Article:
TORONTO (AP) The upcoming season for the Toronto Blue Jays seems destined to be defined by the one young pitcher who'll miss it and the two even younger guys who'll try to replace him.
Toronto's plans for ending baseball's longest active playoff drought took a serious hit when Marcus Stroman suffered a season-ending knee injury in spring training.
The second-year right-hander tore a ligament when his knee buckled as he backed off a bunt during a pregame fielding drill. He's out for the year after undergoing surgery.
''It's tough,'' Stroman said. ''I just feel like I let my team down. I've worked harder than I ever had this offseason.''
The injury changed Toronto's thinking about 22-year-old right-hander Aaron Sanchez, who might have been closing games rather than starting them if Stroman was still healthy, and 21-year-old lefty Daniel Norris, the van-dwelling surfer dude.
How successful they are could well determine what happens to the Blue Jays, out of the postseason since winning their second straight World Series in 1993 and the only team that hasn't reached the playoffs this century.
''We may have to rely on a young guy who may not be proven,'' manager John Gibbons said. ''Stro was a baby, too, but a special guy.''
Sanchez has already shown signs that he could also be special. He excelled out of the bullpen in 24 games last season, posting three saves and a 1.09 ERA in 33 innings, striking out 27 while walking nine and holding opponents to a .128 average.
With the increased demands of a starting role lying ahead, the hard-throwing Sanchez has spent this spring refining his slider.
''With the way he throws, it could turn into a big strikeout pitch for him,'' Gibbons said.
The Blue Jays are also high on Norris, currently better known for spending his winters searching for prime surfing spots while living out of a 1978 Volkswagen camper van nicknamed ''Shaggy.''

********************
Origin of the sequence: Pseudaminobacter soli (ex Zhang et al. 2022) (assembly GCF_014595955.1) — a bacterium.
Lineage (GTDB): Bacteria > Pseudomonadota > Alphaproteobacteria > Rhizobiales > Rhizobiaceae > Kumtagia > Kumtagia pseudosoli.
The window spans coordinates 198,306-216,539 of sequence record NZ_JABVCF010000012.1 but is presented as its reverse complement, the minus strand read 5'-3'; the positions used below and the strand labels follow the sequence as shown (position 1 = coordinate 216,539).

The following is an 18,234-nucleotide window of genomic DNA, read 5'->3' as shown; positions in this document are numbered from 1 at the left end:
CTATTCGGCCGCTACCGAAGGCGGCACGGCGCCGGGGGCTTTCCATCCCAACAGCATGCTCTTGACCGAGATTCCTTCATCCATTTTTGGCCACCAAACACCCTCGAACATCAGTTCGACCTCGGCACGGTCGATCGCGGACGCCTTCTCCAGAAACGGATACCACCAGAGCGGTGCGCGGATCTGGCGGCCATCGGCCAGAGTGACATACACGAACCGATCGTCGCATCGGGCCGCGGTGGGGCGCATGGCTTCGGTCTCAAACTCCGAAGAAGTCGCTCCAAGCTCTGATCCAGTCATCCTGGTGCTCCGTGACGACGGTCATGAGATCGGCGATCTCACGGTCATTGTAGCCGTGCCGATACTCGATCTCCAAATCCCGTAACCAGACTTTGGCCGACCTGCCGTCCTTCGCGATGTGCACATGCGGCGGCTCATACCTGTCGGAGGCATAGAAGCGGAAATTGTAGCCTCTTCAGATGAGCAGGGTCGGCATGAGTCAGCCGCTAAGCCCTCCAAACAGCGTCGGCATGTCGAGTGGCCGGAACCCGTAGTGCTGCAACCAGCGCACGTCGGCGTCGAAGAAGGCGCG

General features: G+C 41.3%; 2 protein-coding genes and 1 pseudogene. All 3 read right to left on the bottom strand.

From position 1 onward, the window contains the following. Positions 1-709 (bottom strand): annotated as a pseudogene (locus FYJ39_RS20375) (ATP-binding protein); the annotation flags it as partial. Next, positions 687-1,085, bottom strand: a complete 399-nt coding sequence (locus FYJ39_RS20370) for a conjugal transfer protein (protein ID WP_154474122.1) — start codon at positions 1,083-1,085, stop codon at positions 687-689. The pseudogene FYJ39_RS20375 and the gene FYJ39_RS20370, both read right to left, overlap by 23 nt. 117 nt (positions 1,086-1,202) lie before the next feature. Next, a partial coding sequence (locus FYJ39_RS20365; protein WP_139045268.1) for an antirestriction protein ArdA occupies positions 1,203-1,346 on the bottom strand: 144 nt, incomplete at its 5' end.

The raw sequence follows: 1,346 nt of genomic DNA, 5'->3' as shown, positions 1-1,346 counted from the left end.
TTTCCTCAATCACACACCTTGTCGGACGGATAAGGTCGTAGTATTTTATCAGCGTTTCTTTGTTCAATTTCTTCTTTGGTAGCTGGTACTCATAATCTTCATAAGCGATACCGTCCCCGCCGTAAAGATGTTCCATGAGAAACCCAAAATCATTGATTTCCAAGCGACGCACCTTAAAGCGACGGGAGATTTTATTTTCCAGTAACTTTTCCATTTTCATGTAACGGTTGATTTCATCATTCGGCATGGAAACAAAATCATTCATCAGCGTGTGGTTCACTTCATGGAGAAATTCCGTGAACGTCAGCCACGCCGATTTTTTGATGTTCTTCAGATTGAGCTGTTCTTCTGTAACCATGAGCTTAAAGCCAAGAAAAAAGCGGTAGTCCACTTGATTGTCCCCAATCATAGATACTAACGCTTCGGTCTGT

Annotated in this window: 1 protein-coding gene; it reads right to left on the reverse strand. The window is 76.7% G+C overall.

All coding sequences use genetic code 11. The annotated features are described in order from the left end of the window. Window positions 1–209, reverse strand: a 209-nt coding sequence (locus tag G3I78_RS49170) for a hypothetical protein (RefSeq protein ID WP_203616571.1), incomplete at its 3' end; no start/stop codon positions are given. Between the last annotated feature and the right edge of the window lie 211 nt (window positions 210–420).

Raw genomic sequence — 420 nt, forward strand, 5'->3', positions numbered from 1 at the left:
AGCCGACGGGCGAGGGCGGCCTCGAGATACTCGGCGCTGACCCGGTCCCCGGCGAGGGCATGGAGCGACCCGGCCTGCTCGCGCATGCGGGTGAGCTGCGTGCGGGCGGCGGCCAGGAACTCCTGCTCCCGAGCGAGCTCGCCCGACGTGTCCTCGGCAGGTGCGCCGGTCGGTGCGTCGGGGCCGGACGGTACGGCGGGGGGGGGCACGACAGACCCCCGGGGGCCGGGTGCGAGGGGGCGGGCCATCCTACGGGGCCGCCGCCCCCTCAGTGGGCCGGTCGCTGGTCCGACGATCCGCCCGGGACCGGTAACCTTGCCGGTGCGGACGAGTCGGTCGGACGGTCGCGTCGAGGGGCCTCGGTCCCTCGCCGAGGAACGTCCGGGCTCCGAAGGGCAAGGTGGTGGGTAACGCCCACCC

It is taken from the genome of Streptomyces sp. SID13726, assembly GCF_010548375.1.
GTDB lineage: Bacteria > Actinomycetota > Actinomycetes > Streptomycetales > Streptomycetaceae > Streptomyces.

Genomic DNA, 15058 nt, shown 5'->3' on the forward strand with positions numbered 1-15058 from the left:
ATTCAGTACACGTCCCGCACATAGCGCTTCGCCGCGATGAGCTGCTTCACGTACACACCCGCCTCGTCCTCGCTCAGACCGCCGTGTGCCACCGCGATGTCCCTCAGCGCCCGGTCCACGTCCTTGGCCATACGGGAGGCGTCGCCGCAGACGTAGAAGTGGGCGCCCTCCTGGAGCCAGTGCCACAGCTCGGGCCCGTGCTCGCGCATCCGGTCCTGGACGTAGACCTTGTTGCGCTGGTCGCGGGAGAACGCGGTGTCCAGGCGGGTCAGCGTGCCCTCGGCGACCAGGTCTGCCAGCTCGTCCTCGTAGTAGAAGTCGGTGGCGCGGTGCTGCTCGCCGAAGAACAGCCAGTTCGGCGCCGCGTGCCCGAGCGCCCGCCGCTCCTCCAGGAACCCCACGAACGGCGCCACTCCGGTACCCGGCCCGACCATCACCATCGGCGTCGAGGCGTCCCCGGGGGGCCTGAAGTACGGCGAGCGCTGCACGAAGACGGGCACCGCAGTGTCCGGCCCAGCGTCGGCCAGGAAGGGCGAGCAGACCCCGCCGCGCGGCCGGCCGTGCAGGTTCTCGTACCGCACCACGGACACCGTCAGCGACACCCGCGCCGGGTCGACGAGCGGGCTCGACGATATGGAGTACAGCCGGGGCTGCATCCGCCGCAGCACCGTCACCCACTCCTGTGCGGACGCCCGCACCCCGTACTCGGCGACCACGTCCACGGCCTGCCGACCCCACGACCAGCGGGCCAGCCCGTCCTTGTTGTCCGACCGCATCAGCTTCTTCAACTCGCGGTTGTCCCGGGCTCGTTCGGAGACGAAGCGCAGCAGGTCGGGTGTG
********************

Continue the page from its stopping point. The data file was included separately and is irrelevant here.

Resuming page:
''He's a different bird,'' Gibbons said. ''Anytime you live in a van, I wouldn't say that's normal.''
Norris had an abnormal 2014 season, rising from Class A to the majors after going 12-2 with a 2.53 ERA at three minor league stops. He underwent elbow surgery last October to remove bone spurs, and expects to be better this year than the pitcher who made five appearances for the Blue Jays in September.
''He's a student of the game,'' Gibbons said. ''He's a very smart kid and he's grounded. He's got the most important thing: He's got a great arm.''
After Jose Reyes and the Blue Jays went 83-79, here's what else to watch as they try to move up:
MIGHTY MIGUEL: Sanchez and Norris aren't the only impressive young arms expected to break camp with the Blue Jays. Right-hander Miguel Castro, 20, didn't allow a run in his first five spring appearances, striking out eight and walking none while allowing three hits over nine innings. A hard thrower who stands an imposing 6-foot-5, Castro has put himself in position to jump from Class A, where he went 8-3 with a 2.68 ERA last season, all the way to the majors. ''He looks like a seasoned vet out there, under control, very relaxed,'' Gibbons said.
NEW GUYS, NEW FOCUS: Toronto strengthened its lineup over the winter by signing free agent catcher Russell Martin to a five-year, $82 million contract and acquiring All-Star third baseman Josh Donaldson from Oakland. Slugger Jose Bautista has praised the newcomers for making a difference in the clubhouse with their winning pedigree and intense focus. ''We need something along those lines here every now and then,'' Bautista said. ''It's good to have guys to whom winning matters.''
BLOCKING THE PLATE: Adding Martin gave the Blue Jays a logjam at catcher, where incumbent Dioner Navarro is signed through 2015 and Josh Thole is Dickey's knuckleball specialist. Martin has worked hard this spring to prove he can handle Dickey's floater, which could mean Thole is ticketed for Triple-A. Or, Toronto may yet trade the switch-hitting Navarro to open room at DH for Edwin Encarnacion, who has been slowed this spring by a balky back and may not be able to handle regular duty at first base.
AP freelance writer Jeff Odom in Dunedin, Florida, contributed to this report.